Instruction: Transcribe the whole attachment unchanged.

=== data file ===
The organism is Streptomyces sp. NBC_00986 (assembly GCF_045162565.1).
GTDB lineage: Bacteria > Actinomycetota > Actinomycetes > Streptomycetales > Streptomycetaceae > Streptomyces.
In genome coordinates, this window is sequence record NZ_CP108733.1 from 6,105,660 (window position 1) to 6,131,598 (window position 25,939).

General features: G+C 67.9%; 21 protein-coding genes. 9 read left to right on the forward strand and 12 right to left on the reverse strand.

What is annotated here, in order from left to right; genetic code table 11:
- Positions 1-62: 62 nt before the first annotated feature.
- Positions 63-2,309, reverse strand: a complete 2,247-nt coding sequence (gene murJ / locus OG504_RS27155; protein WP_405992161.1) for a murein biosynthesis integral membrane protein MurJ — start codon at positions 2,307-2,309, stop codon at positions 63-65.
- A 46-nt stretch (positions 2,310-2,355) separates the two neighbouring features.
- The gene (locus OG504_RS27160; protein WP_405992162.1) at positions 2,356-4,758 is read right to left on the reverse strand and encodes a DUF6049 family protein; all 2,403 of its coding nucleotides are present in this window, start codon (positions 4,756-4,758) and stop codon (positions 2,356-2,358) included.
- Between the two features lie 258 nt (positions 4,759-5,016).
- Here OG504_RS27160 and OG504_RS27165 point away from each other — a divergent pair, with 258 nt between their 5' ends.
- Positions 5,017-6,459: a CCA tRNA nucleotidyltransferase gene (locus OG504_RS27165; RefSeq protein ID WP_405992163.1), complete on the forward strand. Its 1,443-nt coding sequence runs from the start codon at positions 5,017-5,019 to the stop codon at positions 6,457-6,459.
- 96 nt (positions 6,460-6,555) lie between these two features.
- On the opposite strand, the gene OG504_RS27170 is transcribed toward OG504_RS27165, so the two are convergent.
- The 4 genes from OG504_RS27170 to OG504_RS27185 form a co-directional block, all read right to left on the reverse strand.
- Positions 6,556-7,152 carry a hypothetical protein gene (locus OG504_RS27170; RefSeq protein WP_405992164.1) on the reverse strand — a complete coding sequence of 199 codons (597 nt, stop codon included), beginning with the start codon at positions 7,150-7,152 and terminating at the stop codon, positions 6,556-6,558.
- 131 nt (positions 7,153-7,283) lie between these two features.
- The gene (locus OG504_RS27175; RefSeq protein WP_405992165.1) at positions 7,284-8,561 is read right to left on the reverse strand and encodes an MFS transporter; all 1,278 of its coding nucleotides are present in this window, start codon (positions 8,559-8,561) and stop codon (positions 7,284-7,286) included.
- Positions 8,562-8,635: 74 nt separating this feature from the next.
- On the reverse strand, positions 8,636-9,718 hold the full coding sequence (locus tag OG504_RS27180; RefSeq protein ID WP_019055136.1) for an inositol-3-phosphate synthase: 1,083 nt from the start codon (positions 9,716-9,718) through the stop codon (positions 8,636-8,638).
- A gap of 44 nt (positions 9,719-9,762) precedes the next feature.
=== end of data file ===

The organism is Streptomyces sp. NBC_00986 (assembly GCF_045162565.1).
GTDB lineage: Bacteria > Actinomycetota > Actinomycetes > Streptomycetales > Streptomycetaceae > Streptomyces.
In genome coordinates, this window is sequence record NZ_CP108733.1 from 6,105,660 (window position 1) to 6,131,598 (window position 25,939).

General features: G+C 67.9%; 21 protein-coding genes. 9 read left to right on the forward strand and 12 right to left on the reverse strand.

What is annotated here, in order from left to right; genetic code table 11:
- Positions 1-62: 62 nt before the first annotated feature.
- Positions 63-2,309, reverse strand: a complete 2,247-nt coding sequence (gene murJ / locus OG504_RS27155; protein WP_405992161.1) for a murein biosynthesis integral membrane protein MurJ — start codon at positions 2,307-2,309, stop codon at positions 63-65.
- A 46-nt stretch (positions 2,310-2,355) separates the two neighbouring features.
- The gene (locus OG504_RS27160; protein WP_405992162.1) at positions 2,356-4,758 is read right to left on the reverse strand and encodes a DUF6049 family protein; all 2,403 of its coding nucleotides are present in this window, start codon (positions 4,756-4,758) and stop codon (positions 2,356-2,358) included.
- Between the two features lie 258 nt (positions 4,759-5,016).
- Here OG504_RS27160 and OG504_RS27165 point away from each other — a divergent pair, with 258 nt between their 5' ends.
- Positions 5,017-6,459: a CCA tRNA nucleotidyltransferase gene (locus OG504_RS27165; RefSeq protein ID WP_405992163.1), complete on the forward strand. Its 1,443-nt coding sequence runs from the start codon at positions 5,017-5,019 to the stop codon at positions 6,457-6,459.
- 96 nt (positions 6,460-6,555) lie between these two features.
- On the opposite strand, the gene OG504_RS27170 is transcribed toward OG504_RS27165, so the two are convergent.
- The 4 genes from OG504_RS27170 to OG504_RS27185 form a co-directional block, all read right to left on the reverse strand.
- Positions 6,556-7,152 carry a hypothetical protein gene (locus OG504_RS27170; RefSeq protein WP_405992164.1) on the reverse strand — a complete coding sequence of 199 codons (597 nt, stop codon included), beginning with the start codon at positions 7,150-7,152 and terminating at the stop codon, positions 6,556-6,558.
- 131 nt (positions 7,153-7,283) lie between these two features.
- The gene (locus OG504_RS27175; RefSeq protein WP_405992165.1) at positions 7,284-8,561 is read right to left on the reverse strand and encodes an MFS transporter; all 1,278 of its coding nucleotides are present in this window, start codon (positions 8,559-8,561) and stop codon (positions 7,284-7,286) included.
- Positions 8,562-8,635: 74 nt separating this feature from the next.
- On the reverse strand, positions 8,636-9,718 hold the full coding sequence (locus tag OG504_RS27180; RefSeq protein ID WP_019055136.1) for an inositol-3-phosphate synthase: 1,083 nt from the start codon (positions 9,716-9,718) through the stop codon (positions 8,636-8,638).
- A gap of 44 nt (positions 9,719-9,762) precedes the next feature.